International Student’s Association strengthens students

Culinary arts major and international student Sid Jayathilake said that coming to the United States as a student was a risk.

Jayathilake is from Sri Lanka, a country north of the Indian Ocean, and has been at Cerritos College for three semesters.

When he was 16, Jayathilake moved to California with the help of his father, but has since moved around California on his own.

The first obstacle he faced when living in California was speaking the English language.

“The English we speak in Sri Lanka is British English. Over here (California) it’s American English, so it’s completely different.”

International Student Association president Charles Caguioa said that he has noticed that language is an obstacle for international students.

Caguioa said that ISA aims to help international students, like Jayathilake, get adjusted to American culture, language and everything else America has to offer.

ISA is a club on campus that helps international students get adjusted to life in America, while at the same time shedding light onto different cultures and ethnicities for Cerritos College to see and learn from.

“One of the biggest things that I know that they were having to struggle with was mainly getting used to the culture here, even with English,” Caguioa said.

Caguioa said that in his experiences with ISA, he has noticed a few students that were once not that fluent in English are now very fluent and are even picking up on slang words.

Jayathilake went on to say that another obstacle he faced was money.

When he was looking for places on his own, he said he felt like he was being taken advantage of.

Looking for a place that was safe for Jayathilake was also difficult for him.

“It was quite hard for me because, for me, as an individual moving out (it) was so different, and I’m still just 17,” Jayathilake said.

The process of enrolling at Cerritos College went by rapidly according to Jayathilake. He signed up to attend Cerritos College just two weeks before receiving his enrollment date.

From there, he had to work on getting his visa and passport ready.

One upside to this quick process for Jayathilake was that it made for less time being homesick.

When international students come to Cerritos College, ISA vice president Albert Saucedo said that they can go to the Office of International Student Services and be referred to ISA to get more acquainted with the school and its students.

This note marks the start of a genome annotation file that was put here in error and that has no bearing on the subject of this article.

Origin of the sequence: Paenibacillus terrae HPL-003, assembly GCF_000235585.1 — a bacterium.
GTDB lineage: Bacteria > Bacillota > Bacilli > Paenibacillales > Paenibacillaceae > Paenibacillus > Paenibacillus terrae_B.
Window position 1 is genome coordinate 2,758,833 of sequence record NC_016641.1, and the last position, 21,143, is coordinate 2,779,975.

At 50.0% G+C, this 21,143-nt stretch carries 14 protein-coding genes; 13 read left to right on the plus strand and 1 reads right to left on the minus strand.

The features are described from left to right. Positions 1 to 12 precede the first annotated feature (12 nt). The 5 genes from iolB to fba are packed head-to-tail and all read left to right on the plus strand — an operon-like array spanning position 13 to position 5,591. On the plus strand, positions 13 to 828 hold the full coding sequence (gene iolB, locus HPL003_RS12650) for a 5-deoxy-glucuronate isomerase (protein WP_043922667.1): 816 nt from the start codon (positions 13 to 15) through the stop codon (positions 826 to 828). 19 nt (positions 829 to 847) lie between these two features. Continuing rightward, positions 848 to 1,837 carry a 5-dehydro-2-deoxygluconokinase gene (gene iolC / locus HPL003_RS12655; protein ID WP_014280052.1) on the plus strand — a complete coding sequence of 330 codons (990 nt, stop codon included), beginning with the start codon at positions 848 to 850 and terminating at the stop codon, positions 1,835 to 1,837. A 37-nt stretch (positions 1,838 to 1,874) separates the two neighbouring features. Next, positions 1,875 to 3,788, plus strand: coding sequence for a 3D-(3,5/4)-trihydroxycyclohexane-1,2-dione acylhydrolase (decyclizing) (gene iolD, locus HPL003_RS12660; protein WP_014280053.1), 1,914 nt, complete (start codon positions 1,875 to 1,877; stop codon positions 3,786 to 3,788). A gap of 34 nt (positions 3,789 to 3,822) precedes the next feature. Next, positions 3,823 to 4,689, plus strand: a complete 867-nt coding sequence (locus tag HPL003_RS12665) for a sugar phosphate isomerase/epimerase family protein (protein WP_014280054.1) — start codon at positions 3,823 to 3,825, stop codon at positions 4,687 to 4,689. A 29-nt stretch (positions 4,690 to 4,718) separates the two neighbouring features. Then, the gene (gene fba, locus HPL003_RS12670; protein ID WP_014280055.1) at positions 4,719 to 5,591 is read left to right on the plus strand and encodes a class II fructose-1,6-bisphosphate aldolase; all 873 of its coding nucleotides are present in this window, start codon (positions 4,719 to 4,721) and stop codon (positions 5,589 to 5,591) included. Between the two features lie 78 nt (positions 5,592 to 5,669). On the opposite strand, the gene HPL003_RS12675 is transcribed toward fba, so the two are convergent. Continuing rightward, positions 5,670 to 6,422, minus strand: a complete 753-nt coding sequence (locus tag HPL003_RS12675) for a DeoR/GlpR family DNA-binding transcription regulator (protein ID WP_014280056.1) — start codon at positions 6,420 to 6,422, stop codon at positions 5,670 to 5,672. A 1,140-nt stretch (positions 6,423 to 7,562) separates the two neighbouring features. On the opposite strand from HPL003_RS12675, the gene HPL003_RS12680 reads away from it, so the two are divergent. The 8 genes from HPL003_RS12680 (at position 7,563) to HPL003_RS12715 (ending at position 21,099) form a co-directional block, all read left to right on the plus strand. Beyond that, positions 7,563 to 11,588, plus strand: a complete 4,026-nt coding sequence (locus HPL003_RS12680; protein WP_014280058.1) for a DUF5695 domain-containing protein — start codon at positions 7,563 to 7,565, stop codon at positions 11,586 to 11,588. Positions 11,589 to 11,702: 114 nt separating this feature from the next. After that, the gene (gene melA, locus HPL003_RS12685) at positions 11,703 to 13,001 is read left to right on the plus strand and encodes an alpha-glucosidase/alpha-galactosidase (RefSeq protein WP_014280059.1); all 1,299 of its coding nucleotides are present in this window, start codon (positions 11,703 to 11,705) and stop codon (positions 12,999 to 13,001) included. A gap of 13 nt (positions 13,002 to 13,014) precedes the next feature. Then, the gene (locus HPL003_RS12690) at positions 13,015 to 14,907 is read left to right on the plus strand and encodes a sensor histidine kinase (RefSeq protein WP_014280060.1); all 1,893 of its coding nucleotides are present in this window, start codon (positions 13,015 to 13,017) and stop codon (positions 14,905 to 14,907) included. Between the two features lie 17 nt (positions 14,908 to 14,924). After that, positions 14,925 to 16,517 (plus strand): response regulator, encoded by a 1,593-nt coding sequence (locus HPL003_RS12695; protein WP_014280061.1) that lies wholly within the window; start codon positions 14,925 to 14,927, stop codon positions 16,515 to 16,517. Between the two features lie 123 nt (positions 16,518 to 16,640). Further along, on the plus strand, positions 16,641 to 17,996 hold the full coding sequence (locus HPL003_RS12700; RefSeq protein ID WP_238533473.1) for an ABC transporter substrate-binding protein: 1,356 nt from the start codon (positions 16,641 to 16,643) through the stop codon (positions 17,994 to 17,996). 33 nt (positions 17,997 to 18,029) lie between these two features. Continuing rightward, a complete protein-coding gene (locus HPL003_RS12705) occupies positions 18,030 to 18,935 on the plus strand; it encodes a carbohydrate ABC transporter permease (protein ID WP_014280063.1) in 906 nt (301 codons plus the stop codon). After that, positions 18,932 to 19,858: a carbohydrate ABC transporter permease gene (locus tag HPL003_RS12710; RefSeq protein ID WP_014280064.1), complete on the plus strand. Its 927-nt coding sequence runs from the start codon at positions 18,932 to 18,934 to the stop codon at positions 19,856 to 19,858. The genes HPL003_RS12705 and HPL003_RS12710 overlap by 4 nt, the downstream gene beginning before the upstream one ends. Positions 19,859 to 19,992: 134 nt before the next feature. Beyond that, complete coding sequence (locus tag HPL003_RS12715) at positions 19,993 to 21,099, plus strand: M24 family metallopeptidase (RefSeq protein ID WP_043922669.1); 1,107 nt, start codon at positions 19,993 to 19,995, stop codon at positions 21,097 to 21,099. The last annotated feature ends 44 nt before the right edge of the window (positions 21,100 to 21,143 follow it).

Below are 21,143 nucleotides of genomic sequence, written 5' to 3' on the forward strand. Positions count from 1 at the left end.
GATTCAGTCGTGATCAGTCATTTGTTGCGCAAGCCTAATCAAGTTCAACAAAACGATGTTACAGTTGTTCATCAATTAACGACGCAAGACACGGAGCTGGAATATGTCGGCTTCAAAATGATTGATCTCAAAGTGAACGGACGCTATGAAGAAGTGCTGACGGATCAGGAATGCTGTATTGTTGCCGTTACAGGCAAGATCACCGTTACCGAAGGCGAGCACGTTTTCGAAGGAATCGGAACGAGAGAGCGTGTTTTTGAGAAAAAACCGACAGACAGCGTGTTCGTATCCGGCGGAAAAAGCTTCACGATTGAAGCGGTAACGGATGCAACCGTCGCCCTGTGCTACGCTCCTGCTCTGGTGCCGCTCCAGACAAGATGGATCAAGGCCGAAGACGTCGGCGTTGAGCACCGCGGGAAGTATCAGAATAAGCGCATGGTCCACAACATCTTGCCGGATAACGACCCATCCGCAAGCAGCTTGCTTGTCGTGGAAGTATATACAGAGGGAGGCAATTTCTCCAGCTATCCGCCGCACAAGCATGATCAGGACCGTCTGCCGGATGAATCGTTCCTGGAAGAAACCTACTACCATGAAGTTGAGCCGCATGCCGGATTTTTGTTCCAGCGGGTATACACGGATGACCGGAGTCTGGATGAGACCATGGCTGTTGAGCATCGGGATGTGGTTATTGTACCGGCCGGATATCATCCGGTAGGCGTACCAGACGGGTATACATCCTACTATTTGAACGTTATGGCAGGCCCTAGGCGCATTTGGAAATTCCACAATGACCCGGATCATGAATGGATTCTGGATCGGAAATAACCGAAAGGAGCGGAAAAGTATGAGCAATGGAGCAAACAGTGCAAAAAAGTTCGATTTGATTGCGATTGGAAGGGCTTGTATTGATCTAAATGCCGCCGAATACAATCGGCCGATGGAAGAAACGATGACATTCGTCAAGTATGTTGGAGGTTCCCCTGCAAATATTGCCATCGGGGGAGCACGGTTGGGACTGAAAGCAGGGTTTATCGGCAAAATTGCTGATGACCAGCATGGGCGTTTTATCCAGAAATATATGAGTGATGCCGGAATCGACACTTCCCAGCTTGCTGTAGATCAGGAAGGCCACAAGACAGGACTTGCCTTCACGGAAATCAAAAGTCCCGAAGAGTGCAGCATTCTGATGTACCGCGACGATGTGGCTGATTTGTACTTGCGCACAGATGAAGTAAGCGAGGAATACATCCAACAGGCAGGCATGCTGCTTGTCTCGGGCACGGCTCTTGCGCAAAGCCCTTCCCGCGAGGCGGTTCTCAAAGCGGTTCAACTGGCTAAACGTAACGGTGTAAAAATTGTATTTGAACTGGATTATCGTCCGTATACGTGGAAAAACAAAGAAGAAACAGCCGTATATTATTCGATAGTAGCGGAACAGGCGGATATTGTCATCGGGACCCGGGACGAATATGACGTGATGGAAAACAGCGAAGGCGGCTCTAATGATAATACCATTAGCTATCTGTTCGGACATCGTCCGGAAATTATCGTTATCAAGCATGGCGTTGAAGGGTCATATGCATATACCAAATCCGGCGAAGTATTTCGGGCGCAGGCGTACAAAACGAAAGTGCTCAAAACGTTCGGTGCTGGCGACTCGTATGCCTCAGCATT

“(ISA) helps show them around. We become their friends, anything they need, we are there for them,” Saucedo said.

America was such a big culture shock for Jayathilake. He said that the attitudes and hospitality of others was different from his home country.

To get more involved in not only American culture, but Cerritos College itself, Jayathilake participated in the Global Village event put on by the International Student’s Association.

Saucedo said that ISA has a lot of volunteer opportunities for students to get more involved in the club and Cerritos College’s campus.

Jayathilake said that the ISA club was a good fit for him.

“It has a lot of diversity. People have their own culture. People have their own tradition.”

He went on to say that for international students, they are just trying their best to “Americanize” themselves.

Caguioa said that the ISA does not just reach out to international students, but also to students who want to either embrace and share their culture and to students who maybe don’t know much about their culture and want to learn more.

Saucedo agrees with Caguioa that the club does want to reach out to all students.

“Either way, you can be part of it or not part of it (ISA)…we can help you out, show you around, get to know you and talk to you about your major,” Saucedo said.

He also said that within the club, there are also team building exercises to help students build leadership.

He hopes that these exercises will help students become stronger.

During his time at Cerritos College, Saucedo has met many international students and said that the club usually gets about 15 or 20 members who are from other countries.

“Some come and go, but they learn a lot when they come and join (ISA),” Saucedo said.